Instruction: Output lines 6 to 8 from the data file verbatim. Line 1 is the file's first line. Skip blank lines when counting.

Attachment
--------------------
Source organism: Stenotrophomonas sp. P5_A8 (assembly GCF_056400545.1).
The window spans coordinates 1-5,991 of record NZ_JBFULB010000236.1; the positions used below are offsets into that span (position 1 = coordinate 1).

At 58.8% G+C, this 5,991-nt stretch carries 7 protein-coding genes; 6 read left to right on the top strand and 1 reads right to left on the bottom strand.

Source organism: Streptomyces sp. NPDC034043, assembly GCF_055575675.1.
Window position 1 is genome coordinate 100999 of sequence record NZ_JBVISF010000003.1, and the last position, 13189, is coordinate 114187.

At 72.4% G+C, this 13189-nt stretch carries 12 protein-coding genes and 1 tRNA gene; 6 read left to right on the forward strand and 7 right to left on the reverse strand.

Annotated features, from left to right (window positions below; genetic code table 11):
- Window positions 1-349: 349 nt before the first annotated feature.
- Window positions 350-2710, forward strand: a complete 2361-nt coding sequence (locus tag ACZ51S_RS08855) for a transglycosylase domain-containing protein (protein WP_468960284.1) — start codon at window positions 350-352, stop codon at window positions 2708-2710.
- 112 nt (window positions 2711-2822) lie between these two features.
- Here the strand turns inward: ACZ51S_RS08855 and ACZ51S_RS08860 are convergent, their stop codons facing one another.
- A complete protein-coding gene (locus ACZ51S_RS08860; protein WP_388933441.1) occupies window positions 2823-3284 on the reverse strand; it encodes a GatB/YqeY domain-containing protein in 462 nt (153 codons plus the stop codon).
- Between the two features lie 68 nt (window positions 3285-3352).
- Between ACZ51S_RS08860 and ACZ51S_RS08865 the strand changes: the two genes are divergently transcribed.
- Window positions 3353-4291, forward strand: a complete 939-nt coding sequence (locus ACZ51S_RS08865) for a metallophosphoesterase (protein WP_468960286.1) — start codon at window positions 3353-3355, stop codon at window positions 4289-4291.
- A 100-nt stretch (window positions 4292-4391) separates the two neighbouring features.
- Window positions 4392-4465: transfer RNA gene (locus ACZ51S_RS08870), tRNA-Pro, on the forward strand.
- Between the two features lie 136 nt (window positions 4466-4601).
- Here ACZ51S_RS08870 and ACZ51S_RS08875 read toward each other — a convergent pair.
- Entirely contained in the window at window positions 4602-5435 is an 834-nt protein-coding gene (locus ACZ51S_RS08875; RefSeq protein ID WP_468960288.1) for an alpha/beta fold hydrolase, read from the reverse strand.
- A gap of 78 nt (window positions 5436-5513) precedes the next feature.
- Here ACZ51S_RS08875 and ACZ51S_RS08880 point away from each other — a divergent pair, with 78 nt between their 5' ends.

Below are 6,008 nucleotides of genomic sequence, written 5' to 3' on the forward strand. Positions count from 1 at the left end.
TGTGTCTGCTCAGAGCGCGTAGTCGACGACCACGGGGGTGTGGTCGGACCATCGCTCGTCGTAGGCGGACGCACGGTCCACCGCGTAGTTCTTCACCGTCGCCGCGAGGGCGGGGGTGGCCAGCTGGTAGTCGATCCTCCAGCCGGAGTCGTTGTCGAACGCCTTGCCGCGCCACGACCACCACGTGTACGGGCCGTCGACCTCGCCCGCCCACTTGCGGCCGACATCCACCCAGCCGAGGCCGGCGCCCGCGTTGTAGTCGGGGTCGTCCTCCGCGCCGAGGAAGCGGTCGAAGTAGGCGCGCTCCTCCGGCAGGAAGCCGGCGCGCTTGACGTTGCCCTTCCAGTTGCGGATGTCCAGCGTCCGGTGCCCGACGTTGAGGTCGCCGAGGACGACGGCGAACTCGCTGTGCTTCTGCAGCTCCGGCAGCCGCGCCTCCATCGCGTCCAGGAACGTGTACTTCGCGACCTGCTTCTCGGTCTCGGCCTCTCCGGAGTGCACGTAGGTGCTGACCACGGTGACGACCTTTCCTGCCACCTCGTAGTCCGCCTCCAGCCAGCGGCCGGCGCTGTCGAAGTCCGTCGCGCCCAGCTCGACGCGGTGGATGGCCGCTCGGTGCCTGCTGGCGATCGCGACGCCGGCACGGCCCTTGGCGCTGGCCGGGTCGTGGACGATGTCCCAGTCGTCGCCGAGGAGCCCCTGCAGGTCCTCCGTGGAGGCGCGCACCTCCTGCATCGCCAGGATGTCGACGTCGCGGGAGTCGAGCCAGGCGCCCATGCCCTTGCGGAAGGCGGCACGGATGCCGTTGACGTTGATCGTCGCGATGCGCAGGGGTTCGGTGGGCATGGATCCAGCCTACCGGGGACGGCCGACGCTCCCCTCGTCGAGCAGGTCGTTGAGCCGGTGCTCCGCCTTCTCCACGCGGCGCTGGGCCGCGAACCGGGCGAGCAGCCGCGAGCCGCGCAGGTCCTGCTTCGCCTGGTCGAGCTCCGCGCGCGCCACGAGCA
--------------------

At 72.4% G+C, this 13189-nt stretch carries 12 protein-coding genes and 1 tRNA gene; 6 read left to right on the forward strand and 7 right to left on the reverse strand.

Annotated features, from left to right (window positions below; genetic code table 11):
- Window positions 1-349: 349 nt before the first annotated feature.